A lot of people are expressing a "Well, I-was-poor-and-I-survived" argument, which seems misguided to me.
I find it nothing short of astonishing that you can read story after story (try the link TH provided in the post) of people who paid their debts and gladly took any job that was available and worked their butts off until they achieved financial stability and come away with nothing more than, "I was poor and I survived".
"I survived" is passive. It makes it sound as though jobs and money just fall from the sky like manna if you just open your hand.
They don't. The idea that "people shouldn't have to work hard" is not based on any reality I have ever observed. But then reality has little to do with anything I've heard coming out of OWS.
Exactly, Cass. Hard work has been, is, and will be, a prerequisite for success as a human being in all but an immaterial number of circumstances. It is table stakes. Yes, good fortune, both in the circumstances of one's birth (being born in the United States, Japan, or a few countries in Europe is a huge leg up over the remaining 85% of the world's population) and as life progresses matters a lot. These are some of the luckiest people in the world complaining about other people who are even luckier. Really silly stuff, especially from the left, which is always yammering on about how we are all global citizens. The sense of entitlement is astonishing.
I find "Occupy Wall Street" terribly unfocused. It's not even a good primal scream. It's a few thousand people with too much time on their hands, seeded by the likes of George Soros. It's lame, compared to what students were doing in the late 1960s.
Comparisons to Tea Party gatherings are inapt. As amorphous as the Tea Party can be, it's genuine grassroots and it's got a focus: it's against runaway debt-fueled government spending. "Tea partiers" are those who expect that they'll be singled out to get stuck with the bill. MSM coverage distorted this, as it sought out fringe elements at Tea Party gatherings for their entertainment value. Certain politicians declared themselves leaders of this autonomus collective, to get air time. MSM plays along, because you need talking heads to do TV.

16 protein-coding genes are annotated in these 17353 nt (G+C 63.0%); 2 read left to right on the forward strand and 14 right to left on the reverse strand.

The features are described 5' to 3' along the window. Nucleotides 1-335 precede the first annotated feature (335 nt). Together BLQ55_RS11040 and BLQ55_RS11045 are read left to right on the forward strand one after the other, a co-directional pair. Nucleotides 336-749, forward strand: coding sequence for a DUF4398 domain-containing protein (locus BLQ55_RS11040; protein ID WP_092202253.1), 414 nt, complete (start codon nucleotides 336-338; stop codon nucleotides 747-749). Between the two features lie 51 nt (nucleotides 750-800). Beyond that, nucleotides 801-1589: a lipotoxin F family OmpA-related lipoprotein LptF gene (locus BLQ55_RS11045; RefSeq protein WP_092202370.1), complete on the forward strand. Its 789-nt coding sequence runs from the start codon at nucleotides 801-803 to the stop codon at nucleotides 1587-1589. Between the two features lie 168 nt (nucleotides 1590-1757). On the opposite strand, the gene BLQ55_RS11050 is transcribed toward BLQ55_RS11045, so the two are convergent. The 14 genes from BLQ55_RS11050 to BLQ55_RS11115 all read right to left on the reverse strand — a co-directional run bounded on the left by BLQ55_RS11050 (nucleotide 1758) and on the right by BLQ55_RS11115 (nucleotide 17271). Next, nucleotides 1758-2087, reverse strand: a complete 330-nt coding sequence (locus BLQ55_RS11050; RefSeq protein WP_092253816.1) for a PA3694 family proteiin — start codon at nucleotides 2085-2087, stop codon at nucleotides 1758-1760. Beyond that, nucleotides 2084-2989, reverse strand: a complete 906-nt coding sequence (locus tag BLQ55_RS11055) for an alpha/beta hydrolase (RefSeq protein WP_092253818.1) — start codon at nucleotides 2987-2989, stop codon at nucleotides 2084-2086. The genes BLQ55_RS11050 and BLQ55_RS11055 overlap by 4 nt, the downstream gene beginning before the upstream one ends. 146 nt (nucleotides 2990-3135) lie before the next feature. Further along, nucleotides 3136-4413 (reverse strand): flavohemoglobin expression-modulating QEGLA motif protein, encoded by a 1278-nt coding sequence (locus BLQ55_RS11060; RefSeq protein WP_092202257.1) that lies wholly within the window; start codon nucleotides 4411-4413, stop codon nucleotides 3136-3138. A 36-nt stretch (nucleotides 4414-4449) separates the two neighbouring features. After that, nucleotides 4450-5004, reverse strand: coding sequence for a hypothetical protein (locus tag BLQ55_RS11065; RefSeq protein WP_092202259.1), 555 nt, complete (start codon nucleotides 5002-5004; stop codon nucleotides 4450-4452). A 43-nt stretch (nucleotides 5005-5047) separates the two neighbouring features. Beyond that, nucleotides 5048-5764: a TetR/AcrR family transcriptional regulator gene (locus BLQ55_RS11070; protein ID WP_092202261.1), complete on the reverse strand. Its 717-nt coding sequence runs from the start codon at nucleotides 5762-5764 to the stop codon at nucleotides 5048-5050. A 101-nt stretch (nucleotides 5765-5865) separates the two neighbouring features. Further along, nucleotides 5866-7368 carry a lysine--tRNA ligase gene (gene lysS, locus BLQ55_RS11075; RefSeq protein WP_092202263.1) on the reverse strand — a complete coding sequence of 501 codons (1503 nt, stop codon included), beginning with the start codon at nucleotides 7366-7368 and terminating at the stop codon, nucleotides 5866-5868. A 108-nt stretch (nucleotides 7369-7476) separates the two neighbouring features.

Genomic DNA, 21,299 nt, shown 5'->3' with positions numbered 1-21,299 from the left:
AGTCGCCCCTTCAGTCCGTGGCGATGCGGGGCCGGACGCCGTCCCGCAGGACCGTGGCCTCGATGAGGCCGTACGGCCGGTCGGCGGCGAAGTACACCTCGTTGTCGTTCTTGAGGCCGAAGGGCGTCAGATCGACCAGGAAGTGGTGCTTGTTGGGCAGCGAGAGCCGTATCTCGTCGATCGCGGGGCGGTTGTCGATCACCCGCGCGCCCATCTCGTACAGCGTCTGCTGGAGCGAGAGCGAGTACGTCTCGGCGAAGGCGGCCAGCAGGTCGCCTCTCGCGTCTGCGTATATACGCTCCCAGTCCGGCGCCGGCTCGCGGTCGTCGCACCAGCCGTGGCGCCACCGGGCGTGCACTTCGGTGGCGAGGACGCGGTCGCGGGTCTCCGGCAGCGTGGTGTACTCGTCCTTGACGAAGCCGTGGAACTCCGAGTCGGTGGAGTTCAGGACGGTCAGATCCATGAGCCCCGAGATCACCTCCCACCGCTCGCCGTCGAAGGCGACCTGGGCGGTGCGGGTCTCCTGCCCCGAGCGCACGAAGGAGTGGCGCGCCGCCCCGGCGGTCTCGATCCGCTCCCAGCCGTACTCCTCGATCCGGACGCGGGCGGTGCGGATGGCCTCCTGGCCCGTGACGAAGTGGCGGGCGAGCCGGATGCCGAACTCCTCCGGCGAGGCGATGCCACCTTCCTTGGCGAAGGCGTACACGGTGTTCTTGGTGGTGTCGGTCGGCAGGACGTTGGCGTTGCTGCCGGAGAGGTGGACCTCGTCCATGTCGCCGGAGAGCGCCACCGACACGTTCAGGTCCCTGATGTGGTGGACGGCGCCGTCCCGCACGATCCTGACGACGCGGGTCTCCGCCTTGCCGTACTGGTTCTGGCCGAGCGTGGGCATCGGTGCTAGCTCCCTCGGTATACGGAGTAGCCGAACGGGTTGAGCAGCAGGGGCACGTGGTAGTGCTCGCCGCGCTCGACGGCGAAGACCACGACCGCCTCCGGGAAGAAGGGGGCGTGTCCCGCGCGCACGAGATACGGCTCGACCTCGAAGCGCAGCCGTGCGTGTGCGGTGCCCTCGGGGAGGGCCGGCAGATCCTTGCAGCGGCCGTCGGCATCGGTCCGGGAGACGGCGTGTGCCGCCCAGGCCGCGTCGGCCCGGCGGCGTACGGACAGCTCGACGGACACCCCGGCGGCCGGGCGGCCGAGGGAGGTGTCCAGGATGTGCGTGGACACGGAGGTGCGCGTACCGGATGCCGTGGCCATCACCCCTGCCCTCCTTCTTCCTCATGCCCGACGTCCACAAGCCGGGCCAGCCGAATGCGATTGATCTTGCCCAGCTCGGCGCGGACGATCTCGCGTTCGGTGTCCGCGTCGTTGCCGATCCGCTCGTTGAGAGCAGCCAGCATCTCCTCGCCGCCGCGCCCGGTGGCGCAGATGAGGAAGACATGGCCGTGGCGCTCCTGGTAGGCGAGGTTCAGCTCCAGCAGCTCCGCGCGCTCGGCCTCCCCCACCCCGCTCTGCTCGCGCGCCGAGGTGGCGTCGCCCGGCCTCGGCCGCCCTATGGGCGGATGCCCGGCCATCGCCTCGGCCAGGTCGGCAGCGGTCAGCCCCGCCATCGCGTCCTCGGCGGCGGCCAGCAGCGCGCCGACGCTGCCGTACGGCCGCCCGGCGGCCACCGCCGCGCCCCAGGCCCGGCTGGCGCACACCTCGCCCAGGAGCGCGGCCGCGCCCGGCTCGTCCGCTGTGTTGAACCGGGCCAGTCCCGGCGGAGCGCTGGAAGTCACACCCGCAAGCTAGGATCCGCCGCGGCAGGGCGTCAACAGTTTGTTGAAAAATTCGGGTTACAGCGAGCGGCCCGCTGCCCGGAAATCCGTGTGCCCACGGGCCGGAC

There's a lot of anger out there. Telling people to "eat their peas ... and like it!" doesn't answer. OWS and Tea Partiers are angry about some of the same things, but I expect they diverge on solutions. OWS will lean to more and better government, more Hope, more Change.
OWS is actually small and fringe at this point, but it makes good copy. While it's somewhat critical of Obama, it means to channel anger into political support for the left. Obama has less than 20% odds of getting re-elected, I expect. But he can win if anger coalesces to his side, or gets frustrated and stays home. In this context, winning filibuster-proof control of the Senate is the big prize.
Most young people should be Tea Partiers, if they thought it through.
Hard work has been, is, and will be, a prerequisite for success as a human being in all but an immaterial number of circumstances. It is table stakes.
To me the most alarming thing about Obama's campaign rhetoric was the subtle but omnipresent suggestion that it's somehow unfair to have to work hard. It ran like a constant refrain through Obama's speeches and also a lot of Michelle Obama's statements.
The whole concept of the American Dream was based on hard work, but also the notion (which served as an important distinction between the US and more class conscious societies) that if you were willing to work hard, America was a place where you *could* succeed, though success was by no means guaranteed.
In many places in the world, caste presents an absolute bar to working in certain occupations. In many countries, simply being female is a bar to working or going to school.
How we got from "Here, you have a chance to succeed" to "Here, everyone should have an iPhon... err... succeed equally or Social Injustice Has Occurred" is beyond me :p
Anon Attorney here.